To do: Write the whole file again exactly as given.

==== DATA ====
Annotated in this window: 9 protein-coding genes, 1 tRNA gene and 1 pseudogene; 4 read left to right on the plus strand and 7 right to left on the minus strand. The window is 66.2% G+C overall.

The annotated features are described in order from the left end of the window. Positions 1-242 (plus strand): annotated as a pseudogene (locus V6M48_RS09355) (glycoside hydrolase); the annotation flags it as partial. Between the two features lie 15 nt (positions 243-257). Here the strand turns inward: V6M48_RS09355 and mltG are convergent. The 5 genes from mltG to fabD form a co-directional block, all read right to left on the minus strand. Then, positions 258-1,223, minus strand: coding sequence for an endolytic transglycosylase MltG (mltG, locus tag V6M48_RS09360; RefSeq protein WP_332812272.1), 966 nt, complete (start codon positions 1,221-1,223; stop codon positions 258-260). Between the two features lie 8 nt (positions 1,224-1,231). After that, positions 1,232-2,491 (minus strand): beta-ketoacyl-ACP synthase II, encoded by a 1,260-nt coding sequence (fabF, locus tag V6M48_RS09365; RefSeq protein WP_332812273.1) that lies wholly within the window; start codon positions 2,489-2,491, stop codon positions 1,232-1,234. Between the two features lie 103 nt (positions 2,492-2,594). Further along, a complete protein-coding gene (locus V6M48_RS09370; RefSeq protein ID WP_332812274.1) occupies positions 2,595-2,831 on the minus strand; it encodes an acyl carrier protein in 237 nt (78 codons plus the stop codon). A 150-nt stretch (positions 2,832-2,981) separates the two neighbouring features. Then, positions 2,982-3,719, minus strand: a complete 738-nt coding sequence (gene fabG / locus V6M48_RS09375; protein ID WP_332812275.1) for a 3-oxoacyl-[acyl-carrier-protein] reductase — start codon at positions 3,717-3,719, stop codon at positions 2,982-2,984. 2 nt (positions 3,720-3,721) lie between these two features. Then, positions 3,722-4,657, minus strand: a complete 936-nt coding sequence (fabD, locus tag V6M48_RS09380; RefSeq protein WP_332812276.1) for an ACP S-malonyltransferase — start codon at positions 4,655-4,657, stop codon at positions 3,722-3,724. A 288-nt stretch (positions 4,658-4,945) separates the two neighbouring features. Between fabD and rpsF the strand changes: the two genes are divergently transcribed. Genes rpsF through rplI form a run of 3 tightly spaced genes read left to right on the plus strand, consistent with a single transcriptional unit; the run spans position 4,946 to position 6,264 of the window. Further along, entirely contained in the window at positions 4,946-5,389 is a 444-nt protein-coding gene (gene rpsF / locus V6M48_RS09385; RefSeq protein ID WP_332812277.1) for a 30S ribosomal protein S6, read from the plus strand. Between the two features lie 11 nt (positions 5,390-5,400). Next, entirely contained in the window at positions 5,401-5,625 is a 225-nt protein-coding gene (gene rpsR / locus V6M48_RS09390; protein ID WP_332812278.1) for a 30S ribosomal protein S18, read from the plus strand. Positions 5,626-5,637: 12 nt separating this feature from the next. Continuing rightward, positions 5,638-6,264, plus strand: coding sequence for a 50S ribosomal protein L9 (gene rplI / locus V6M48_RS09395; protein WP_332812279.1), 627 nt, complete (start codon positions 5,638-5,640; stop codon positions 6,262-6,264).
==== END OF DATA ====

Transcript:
Annotated in this window: 9 protein-coding genes, 1 tRNA gene and 1 pseudogene; 4 read left to right on the plus strand and 7 right to left on the minus strand. The window is 66.2% G+C overall.

The annotated features are described in order from the left end of the window. Positions 1-242 (plus strand): annotated as a pseudogene (locus V6M48_RS09355) (glycoside hydrolase); the annotation flags it as partial. Between the two features lie 15 nt (positions 243-257). Here the strand turns inward: V6M48_RS09355 and mltG are convergent. The 5 genes from mltG to fabD form a co-directional block, all read right to left on the minus strand. Then, positions 258-1,223, minus strand: coding sequence for an endolytic transglycosylase MltG (mltG, locus tag V6M48_RS09360; RefSeq protein WP_332812272.1), 966 nt, complete (start codon positions 1,221-1,223; stop codon positions 258-260). Between the two features lie 8 nt (positions 1,224-1,231). After that, positions 1,232-2,491 (minus strand): beta-ketoacyl-ACP synthase II, encoded by a 1,260-nt coding sequence (fabF, locus tag V6M48_RS09365; RefSeq protein WP_332812273.1) that lies wholly within the window; start codon positions 2,489-2,491, stop codon positions 1,232-1,234. Between the two features lie 103 nt (positions 2,492-2,594). Further along, a complete protein-coding gene (locus V6M48_RS09370; RefSeq protein ID WP_332812274.1) occupies positions 2,595-2,831 on the minus strand; it encodes an acyl carrier protein in 237 nt (78 codons plus the stop codon). A 150-nt stretch (positions 2,832-2,981) separates the two neighbouring features. Then, positions 2,982-3,719, minus strand: a complete 738-nt coding sequence (gene fabG / locus V6M48_RS09375; protein ID WP_332812275.1) for a 3-oxoacyl-[acyl-carrier-protein] reductase — start codon at positions 3,717-3,719, stop codon at positions 2,982-2,984. 2 nt (positions 3,720-3,721) lie between these two features. Then, positions 3,722-4,657, minus strand: a complete 936-nt coding sequence (fabD, locus tag V6M48_RS09380; RefSeq protein WP_332812276.1) for an ACP S-malonyltransferase — start codon at positions 4,655-4,657, stop codon at positions 3,722-3,724. A 288-nt stretch (positions 4,658-4,945) separates the two neighbouring features. Between fabD and rpsF the strand changes: the two genes are divergently transcribed. Genes rpsF through rplI form a run of 3 tightly spaced genes read left to right on the plus strand, consistent with a single transcriptional unit; the run spans position 4,946 to position 6,264 of the window. Further along, entirely contained in the window at positions 4,946-5,389 is a 444-nt protein-coding gene (gene rpsF / locus V6M48_RS09385; RefSeq protein ID WP_332812277.1) for a 30S ribosomal protein S6, read from the plus strand. Between the two features lie 11 nt (positions 5,390-5,400). Next, entirely contained in the window at positions 5,401-5,625 is a 225-nt protein-coding gene (gene rpsR / locus V6M48_RS09390; protein ID WP_332812278.1) for a 30S ribosomal protein S18, read from the plus strand. Positions 5,626-5,637: 12 nt separating this feature from the next. Continuing rightward, positions 5,638-6,264, plus strand: coding sequence for a 50S ribosomal protein L9 (gene rplI / locus V6M48_RS09395; protein WP_332812279.1), 627 nt, complete (start codon positions 5,638-5,640; stop codon positions 6,262-6,264).